Saturday, September 10, 2005

Seven Stars!

A Film Review from Onyango Oloo



I saw the Constant Gardener last night.












It is a wonderful movie.

You should see it.

You should encourage everyone you know to buy a ticket to see it as well.

Why?

Let me do this backwards.

There I was at the end, as always, glued to my chair waiting for the last line in the credits to stroll by (yes, stroll not scroll) before I dared to leave Theatre # 5 at the AMC Forum on de Maisonneuve and Atwater here in Montreal.

Those credits told a story that you do not see on screen:

The production crews in Kenya, Germany, southern Sudan, the UK and Manitoba (Canada) where the movie was shot. I give them four thumbs up for employing literally hundreds of Kenyans as carpenters, drivers, cooks, pilots you name it. And even from the list of Kenyan names you can see that whoever was hiring did NOT practice ukabila. So I give the movie my first star for its proactive local hiring practices.

The music, the music, the music. For years, Ayub Ogada (Artist formerly known as Job Seda of African Heritage) has been one of the most respected musicians on the World Beat scene. His nyatiti influenced songs in lilting Dholuo blew my mind- and you feel refreshed even more if you are a native speaker as I am of Dholuo and hearing it jump at you from a sophisticated sound sytem in Quebec. So my second star goes to Constant Gardener because of the kick ass sound track.

If you do see the movie there is an arresting moment where the cinematographers have captured birds in flight over a lake, I believe on a beautiful Kenyan night; vistas of Lake Turkana from the air are simply captivating; sequences of Kenyan actors doing their anti-AIDS skit interspersed with snapshots of Kibera tell a very powerful story indeed. Sababu for the third star.

The story telling is gripping.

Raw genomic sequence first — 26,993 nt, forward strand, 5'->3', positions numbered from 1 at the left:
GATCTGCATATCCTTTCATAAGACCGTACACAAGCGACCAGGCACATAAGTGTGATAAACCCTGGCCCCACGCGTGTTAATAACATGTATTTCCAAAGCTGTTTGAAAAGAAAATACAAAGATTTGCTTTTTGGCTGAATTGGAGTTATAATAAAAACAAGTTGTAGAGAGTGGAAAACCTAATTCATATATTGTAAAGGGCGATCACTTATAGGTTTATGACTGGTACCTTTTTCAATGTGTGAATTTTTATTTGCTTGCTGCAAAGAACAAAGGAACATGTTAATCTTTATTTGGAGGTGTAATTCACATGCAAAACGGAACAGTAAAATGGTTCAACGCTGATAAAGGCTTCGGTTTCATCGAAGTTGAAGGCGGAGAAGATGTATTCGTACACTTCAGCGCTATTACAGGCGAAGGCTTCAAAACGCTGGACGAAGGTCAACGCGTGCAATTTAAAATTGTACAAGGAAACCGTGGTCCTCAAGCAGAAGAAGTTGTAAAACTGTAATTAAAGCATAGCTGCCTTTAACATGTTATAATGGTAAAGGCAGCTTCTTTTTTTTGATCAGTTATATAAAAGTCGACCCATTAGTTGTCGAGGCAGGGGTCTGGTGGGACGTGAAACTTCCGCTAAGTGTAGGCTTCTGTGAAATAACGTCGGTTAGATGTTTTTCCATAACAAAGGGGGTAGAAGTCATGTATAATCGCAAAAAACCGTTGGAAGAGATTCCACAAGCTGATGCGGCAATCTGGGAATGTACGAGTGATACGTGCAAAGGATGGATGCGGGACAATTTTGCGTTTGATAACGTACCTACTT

Who does not want to know what happens next?

What is Tessa up to?

Will Justin survive?

What is Kioko's secret?

What happens to the little girl who runs out of the relief plane after a raid on the camp?

Give a tusker and a plate of nyama choma to the folks who did the screenplay- along with the movie's fourth star.

The theme of the movie is intensely political, yet quite sophisticated and reality based. This is the closest thing to an anti-imperialist mainstream Hollywood type movie. No bleeding hearts, do gooder types trickling with treacle in this movie- Kenya and Africa, Kenyans and Africans are portrayed in all their contradictions, complexities, sophistication etc. I was relieved that Kenyans speaking English, spoke their English without some smart ass mzungu feeling they had to insert those insulting sub-titles in English to "translate" English to English when said English speaker is actually not English. The idea of multinational corporations entangled in nefarious activities is not a new theme for Leftists or even film makers; what is refreshing is that it coincides with questions from Kenyan an African scientists about the motivations of Westerners who allegedly come to African because they are trying to save this dark continent. Certainly it raises a lot of interesing questions that we should be asking ourselves in the era of the HIV/AIDS pandemic. Nyota numero tano.

The acting is SUPERB-


the two leads outdo themselves. Sixth star.

Mpishi ametayarisha kitoweo kitamu.

Kudos to the Brazilian director! Seventh star.

Here is a link to other reviews of the same movie over at rottentomatoes.com.

Onyango Oloo
Montreal

4 comments:

vap said...